5) Middle dwelling, active, tight-schooling fish. I currently have Tiger Barbs, and I'm unsure about their overall compatibility with community tanks. I like them, but have a concern about fin-nipping. Any other suggestions, because I can return them if necessary? Harlequin Rasbora's come to mind, although they are not the most colourful. For a 70 gal you have a lot of options, but that would depend on whether you're going to keep the Tiger Barbs long-term. If you are, you'd need to increase their numbers by at least double and then you'd be a bit more limited in terms of stocking tank mates as you would be without them.

6) Gourami's - another category that I like. Amazing colours. I would love to attempt breeding, but I realise this is difficult in a community tank. Perhaps a few peaceful cichlids? Some tetra's (e.g. long finned red tetra's, neons, etc) would be good too. A large school of neons would look great in that size tank but again it would depend on whether you're keeping the Tiger Barbs. "Peaceful" and "Cichlids" are almost an oxymoron lol There are types that can be more peaceful than others, mostly the dwarf variety (Rams as you've mentioned, maybe apistos) but if you get a pair and they breed then some of your other bottom dwelling fish may be at risk. Your tank is large enough that it may work, especially if you provide enough caves and hiding spots for the Cichlids, but nothing is guaranteed. You could do one as a centerpiece though.

7) Top dwelling, active, tight-schooling fish. Since I started with Danios, perhaps a few more. What kind of danios do you have again? You could fill those out, sure. There are other types of top dwelling fish but none are cominng to mind right now. Pencilfish maybe. You could look into some rainbowfish, like Boesmani Rainbows. They are very colorful but need groups. I don't remember off-hand what level they stay at although I think it's mid-top.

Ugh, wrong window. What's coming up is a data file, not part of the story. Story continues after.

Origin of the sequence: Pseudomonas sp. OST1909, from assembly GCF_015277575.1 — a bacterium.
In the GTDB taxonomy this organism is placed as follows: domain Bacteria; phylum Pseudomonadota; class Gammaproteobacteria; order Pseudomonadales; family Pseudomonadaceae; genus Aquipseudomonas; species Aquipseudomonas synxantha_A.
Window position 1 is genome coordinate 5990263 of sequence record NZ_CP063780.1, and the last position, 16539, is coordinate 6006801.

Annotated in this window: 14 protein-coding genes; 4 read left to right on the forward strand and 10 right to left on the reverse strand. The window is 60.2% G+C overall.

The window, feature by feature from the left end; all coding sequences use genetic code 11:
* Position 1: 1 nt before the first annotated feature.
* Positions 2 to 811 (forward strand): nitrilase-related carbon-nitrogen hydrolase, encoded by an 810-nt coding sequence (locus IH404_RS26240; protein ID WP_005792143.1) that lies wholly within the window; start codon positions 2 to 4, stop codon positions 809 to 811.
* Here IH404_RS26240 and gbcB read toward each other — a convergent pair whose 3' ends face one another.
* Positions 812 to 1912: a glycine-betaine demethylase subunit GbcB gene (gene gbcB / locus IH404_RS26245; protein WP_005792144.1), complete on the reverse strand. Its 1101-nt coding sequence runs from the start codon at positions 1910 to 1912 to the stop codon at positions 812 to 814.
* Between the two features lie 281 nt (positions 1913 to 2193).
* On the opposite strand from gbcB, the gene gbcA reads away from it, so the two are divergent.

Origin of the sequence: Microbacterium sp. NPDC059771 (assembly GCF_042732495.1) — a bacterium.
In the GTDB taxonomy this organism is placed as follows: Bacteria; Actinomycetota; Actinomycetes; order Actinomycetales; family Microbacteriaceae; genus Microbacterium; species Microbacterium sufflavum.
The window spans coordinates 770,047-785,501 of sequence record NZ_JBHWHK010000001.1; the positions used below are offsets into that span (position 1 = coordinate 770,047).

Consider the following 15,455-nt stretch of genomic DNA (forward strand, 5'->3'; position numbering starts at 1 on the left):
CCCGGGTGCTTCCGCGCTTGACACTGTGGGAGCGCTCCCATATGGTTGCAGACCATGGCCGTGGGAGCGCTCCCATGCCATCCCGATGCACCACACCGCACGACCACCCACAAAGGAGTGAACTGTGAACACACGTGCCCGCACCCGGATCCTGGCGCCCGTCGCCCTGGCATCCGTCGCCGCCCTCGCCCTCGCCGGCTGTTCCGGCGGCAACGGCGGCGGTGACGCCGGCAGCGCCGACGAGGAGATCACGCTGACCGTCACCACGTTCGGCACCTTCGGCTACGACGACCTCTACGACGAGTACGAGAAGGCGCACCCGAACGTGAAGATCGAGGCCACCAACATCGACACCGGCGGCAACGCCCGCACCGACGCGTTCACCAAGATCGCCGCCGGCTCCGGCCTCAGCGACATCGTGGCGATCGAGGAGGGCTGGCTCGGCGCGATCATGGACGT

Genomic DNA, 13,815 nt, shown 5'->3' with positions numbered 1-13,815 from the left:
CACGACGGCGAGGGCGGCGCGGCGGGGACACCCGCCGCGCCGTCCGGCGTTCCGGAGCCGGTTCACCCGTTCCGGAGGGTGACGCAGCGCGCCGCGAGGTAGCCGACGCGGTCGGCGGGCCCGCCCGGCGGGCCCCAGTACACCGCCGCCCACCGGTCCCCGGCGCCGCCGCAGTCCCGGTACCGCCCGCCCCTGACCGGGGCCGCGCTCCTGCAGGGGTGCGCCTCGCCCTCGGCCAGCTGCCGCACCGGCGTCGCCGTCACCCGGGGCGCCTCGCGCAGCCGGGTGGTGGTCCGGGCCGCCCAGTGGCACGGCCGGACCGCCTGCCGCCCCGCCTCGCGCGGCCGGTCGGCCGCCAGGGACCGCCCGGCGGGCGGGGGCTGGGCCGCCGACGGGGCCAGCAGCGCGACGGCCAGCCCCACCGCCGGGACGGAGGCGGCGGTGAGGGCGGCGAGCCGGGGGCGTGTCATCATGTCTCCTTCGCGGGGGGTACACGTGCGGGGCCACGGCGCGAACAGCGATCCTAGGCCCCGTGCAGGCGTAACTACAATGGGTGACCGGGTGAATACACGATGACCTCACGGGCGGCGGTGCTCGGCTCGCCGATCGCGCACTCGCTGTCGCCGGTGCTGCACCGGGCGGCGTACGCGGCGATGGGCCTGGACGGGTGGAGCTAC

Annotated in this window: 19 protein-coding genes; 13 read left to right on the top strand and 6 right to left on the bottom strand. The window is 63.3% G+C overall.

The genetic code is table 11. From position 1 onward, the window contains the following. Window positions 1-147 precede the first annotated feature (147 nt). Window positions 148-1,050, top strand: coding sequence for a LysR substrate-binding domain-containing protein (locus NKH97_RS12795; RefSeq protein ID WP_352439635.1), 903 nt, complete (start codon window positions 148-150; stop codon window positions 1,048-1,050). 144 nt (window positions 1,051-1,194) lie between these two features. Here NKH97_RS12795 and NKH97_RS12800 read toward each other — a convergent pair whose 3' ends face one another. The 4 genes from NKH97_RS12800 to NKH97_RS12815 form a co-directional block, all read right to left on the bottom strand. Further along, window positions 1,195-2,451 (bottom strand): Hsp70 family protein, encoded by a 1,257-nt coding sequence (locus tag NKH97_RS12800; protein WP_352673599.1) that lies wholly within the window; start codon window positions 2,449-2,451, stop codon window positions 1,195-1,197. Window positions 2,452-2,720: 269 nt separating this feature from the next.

As may be obvious, generally I like colourful fish although I don't have much interest in livebearers such as platty's and guppies.

On a final note, if you know of links to an encyclopedia of fishes, where I can continue my research, please share.
Here you go:
Loaches Online - Community Edition — Loaches Online
Seriously Fish — Feeling fishy?
Shrimp Species List .:. Freshwater Aquarium Shrimp Species Information Pages

Sorry for the looooong post. Eagerly looking forward to your comments and suggestions.
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Old 07-02-2012, 10:23 AM   #6
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I'm busy consolidating the feedback and my own research. One I have narrowed down my strategy, I'll post again to see if there are any final "watch outs".

Thank you for your feedback.
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Old 07-02-2012, 09:44 PM   #7
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Well the TB are going back (they terrorised the danios)

This is my plan for stocking my tank.
I will phase in 1-2 species at a time and obviously I will need a larger tank once the loaches in particularly get large.
Please comment on possible issues you see with this combination and suggest better options:

4 Clown Loaches
6 Boesemans Rainbow Fish
5 Killifish
1 Keyhole Cichlid
1 Angelfish
1 Cockatoo
10 Harlequin Rasbora
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Old 07-03-2012, 10:12 AM   #8
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Two questions:
1) I would like 1-3 pearl or blue gouramis instead of the cockatoo but aqadvisor says they will stress my rasboras.
2) should I get more keyholes and other rainbows species instead of the American flag killis?
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Old 07-03-2012, 11:25 AM   #9
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Quote:
Originally Posted by Roland6543 View Post
Two questions:
1) I would like 1-3 pearl or blue gouramis instead of the cockatoo but aqadvisor says they will stress my rasboras.
2) should I get more keyholes and other rainbows species instead of the American flag killis?
I don't know much about the cockatoos, key holes or killis but re the gourami you could opt for a dwarf variety or something just a bit smaller than the blue. I think the real concern is that as they get bigger they may very well snack on the smaller fish. I don't think you'd have an issue with the pearls though they are more peaceful than blues too.